I am a product of my culture

I love when I read something that just, on a dime, gives me a whole new perspective on life.  As you know, I have just finished reading Michael Pollan’s Food Rules (which I highly recommend).

Rule #66 just rocked my world.

“Don’t be a short ordered cook.”

In other words, he explains that “eating whatever is being served is generally a good policy” for both kids and adults alike.  And then, this sentence changed my life. . .

“The food industry promotes hyper-individualism in eating-giving people exactly what they want when they want it-because doing so helps them to sell more food.”

Huh.

How many times have I obsessed over this “right” of my children to have what they want?  Reading this sentence was like a breath of fresh air.  Yes!  Yes!  I am not a short order cook!  And ALL of us could benefit from this rule.  How many times have E and I run out after putting the kids to bed for a little treat, when we have a fridge FULL of food!  Realizing that I have been trained to believe that I should eat what I want right when I want to (or what?  The world will end?) is true light-bulb moment.  Immediate relief.  Yes, I will be OKAY if I don’t eat EXACTLY what I want when I want to.  Frankly, at most times, our kitchen overfloweth!  It just might not be what I’m in the mood for!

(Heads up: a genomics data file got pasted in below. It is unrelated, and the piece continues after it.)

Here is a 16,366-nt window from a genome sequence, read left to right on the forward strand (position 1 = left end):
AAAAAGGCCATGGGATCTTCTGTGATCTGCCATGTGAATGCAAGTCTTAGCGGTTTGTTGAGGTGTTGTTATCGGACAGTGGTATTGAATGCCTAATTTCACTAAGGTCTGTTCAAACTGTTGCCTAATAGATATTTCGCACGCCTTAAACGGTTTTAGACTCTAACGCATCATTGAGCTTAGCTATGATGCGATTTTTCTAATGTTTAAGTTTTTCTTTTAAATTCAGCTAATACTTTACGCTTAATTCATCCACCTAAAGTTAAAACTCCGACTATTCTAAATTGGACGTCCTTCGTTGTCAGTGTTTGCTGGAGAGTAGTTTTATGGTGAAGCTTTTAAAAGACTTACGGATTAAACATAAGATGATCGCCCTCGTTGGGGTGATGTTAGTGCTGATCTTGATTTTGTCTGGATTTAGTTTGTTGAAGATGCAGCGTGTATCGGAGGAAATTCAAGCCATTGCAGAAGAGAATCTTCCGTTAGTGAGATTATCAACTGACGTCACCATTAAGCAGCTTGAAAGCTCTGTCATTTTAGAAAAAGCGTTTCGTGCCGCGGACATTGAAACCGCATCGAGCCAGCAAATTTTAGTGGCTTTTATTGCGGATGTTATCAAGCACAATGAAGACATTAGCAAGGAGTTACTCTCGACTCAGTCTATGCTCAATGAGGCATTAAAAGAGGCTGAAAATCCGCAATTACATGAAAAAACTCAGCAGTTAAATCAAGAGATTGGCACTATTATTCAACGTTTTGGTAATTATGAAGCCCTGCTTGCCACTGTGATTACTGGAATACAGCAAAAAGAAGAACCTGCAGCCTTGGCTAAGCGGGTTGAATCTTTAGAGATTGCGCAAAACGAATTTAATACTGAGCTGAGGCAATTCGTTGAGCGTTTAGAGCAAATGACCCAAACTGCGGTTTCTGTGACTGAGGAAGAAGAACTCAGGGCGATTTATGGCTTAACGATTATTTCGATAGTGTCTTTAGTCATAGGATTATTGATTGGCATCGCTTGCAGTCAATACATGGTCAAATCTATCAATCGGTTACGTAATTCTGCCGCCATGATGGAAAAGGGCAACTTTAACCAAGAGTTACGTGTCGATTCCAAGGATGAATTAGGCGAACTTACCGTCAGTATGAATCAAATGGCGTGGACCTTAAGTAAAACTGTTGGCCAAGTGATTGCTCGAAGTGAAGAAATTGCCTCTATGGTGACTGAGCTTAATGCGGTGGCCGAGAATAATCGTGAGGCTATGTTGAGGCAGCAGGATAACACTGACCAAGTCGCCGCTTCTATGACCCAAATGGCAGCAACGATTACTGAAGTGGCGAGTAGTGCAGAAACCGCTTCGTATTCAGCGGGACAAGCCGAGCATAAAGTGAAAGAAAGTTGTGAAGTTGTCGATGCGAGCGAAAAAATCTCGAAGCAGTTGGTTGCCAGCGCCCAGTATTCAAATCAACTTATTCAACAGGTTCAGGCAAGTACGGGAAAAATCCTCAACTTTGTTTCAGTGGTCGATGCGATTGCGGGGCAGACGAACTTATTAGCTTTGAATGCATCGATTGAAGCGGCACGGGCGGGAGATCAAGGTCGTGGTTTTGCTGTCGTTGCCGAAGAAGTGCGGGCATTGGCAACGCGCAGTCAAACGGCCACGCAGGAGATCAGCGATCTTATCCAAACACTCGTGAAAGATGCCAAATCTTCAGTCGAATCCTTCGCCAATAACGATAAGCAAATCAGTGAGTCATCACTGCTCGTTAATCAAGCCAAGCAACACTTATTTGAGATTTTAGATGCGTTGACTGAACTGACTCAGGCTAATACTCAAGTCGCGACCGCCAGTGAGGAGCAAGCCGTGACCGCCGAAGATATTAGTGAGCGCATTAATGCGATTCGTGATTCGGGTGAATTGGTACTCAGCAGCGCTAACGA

And while, I do believe it is worth trying to find things that everybody likes, thinking that at each meal, every one in the family would eat exactly what they want is just crazy.  Helping ourselves and our children to be satisfied with what is served (and gee, how about grateful even?) seems like a worthy goal to strive for.

And this whole epiphany has me wondering.  What other messages have I received from my culture that do not serve me?  I really have only acknowledged the ones that Good Girl thought she should.  Like the body image issue for us gals.  That one is a no-brainer.  And I often sit through commercials making snarky comments (Is a bigger tumor better, huh, T-mobile dude who asks the innocent children every night if bigger is better?).  But does that really mean I’m not affected by the images and sounds that flood my living room at night?

Now I’m not so sure.

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